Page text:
Woman wearing face mask and gloves sits on bench looking at phone

Coronavirus won’t stop us – MS clinical trials keep fighting

Passionate staff adapting to work remotely? Yes. Dedicated participants staying engaged from afar? Yes. Scientists publishing new papers? Yes. The MS STAT2 trial staff and participants have kept fighting to keep MS research progressing throughout the pandemic. Here’s how.

MS-STAT2 is testing if simvastatin (a cholesterol-lowering drug) can slow disability progression for people with secondary progressive MS. We talked to Dr Tom Williams, one of the trial researchers, and Liz Hyland, a trial participant, to see how they’ve been affected by the pandemic.

Hi Tom, Hi Liz.

So first up, has the trial kept going during lockdown?

Tom: Yes. The last few months have seen much of our team working on hospital wards supporting the NHS, but alongside this we’re working hard to make sure the trial can continue safely.

Fortunately, simvastatin doesn’t put people at a higher risk of Covid-19 so existing participants can keep taking it safely.

We weren’t able to recruit new people to the trial for a few months, but we’ve now started up again at some of our sites.

So have there been changes to the way the trial operates?

Liz: I was due to have a trial check-up in April, but the lockdown meant I couldn’t travel to London.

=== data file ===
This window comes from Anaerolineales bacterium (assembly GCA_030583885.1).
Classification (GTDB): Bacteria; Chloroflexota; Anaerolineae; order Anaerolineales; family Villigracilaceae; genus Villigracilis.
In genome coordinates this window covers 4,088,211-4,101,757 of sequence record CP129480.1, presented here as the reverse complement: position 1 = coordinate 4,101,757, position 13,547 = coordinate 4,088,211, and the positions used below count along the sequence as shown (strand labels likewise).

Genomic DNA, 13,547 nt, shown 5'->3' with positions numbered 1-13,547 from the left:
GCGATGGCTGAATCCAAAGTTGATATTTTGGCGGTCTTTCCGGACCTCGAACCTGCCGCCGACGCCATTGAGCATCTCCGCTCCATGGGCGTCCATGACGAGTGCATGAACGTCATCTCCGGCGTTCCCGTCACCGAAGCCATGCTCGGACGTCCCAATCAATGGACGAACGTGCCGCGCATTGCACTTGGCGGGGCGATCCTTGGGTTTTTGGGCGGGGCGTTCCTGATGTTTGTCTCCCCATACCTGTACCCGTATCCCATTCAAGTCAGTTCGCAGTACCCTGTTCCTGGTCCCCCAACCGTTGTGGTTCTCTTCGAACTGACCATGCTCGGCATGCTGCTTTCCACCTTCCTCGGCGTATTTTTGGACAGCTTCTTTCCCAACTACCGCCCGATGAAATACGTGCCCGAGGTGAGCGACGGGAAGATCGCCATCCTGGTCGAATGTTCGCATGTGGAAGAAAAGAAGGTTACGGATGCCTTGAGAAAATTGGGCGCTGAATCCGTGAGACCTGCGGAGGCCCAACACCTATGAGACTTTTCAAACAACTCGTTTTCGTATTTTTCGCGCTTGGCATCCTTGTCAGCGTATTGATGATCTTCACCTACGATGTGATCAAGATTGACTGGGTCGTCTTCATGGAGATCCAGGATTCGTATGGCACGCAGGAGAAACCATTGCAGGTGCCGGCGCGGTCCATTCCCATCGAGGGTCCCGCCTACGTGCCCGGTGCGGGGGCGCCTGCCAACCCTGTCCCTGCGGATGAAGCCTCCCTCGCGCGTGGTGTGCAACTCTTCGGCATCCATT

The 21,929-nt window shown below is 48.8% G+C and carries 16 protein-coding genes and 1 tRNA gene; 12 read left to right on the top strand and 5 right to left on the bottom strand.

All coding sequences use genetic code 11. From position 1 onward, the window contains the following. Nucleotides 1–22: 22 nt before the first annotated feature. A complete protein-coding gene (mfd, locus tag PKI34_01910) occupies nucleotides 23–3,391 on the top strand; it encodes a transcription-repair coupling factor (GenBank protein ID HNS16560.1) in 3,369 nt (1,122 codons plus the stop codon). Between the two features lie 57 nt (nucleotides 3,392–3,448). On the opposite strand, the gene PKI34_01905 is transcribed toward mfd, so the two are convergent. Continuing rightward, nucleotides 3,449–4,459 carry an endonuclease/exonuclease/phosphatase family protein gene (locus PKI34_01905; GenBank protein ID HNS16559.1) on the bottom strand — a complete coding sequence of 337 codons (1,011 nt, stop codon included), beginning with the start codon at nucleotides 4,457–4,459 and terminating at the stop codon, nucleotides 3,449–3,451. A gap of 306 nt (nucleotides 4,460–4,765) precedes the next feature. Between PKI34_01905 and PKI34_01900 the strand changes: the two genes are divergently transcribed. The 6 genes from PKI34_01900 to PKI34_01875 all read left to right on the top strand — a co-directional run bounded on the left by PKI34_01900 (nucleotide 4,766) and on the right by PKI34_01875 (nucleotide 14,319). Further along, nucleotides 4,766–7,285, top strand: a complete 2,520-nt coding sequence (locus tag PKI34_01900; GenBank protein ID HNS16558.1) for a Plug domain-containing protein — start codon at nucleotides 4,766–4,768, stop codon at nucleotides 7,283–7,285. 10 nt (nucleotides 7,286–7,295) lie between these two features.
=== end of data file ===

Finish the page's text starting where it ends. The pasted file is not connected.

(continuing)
To continue on the trial, I needed to have a blood test to check for any side effects, so my research nurse Sarah arranged for me to have this at my local GP. Fortunately, this came back clear and my next batch of tablets were delivered by courier.

And rather than coming in for tests to monitor whether my disability is progressing, the team asked me about my walking ability, speed and balance over the phone.

Tom: Now lockdown has eased a bit, many participants have been able to return to face-to-face hospital visits as well. We’re taking lots of precautions – masks, hand sanitiser, social distancing, everything.

And does this affect the progress of the research?

Tom: The phone assessments aren’t quite as good as face-to-face. But the changes mean we can still gather the vital information needed to continue the trial while making sure participants are kept safe.

We’re looking into using video calls to measure walking ability, memory and coordination in the future and an engineer in our team is designing an app that can measure walking distance.

Finally, why is it important to you that the trial continues during the pandemic?

Liz: I’ve had MS for 26 years but after I developed secondary progressive MS there were no treatments available. That’s why I was keen to take part in the MS-STAT2 trial.

Being on the trial is like sunshine through the clouds. It gives me that hope. And even during the pandemic, it’s important that researchers can still gather this information to help find treatments for everyone living with MS.

Tom: We know that there are still lots of people with progressive MS without any treatment options so we are all working as hard as we can to ensure this landmark trial can carry on as best as possible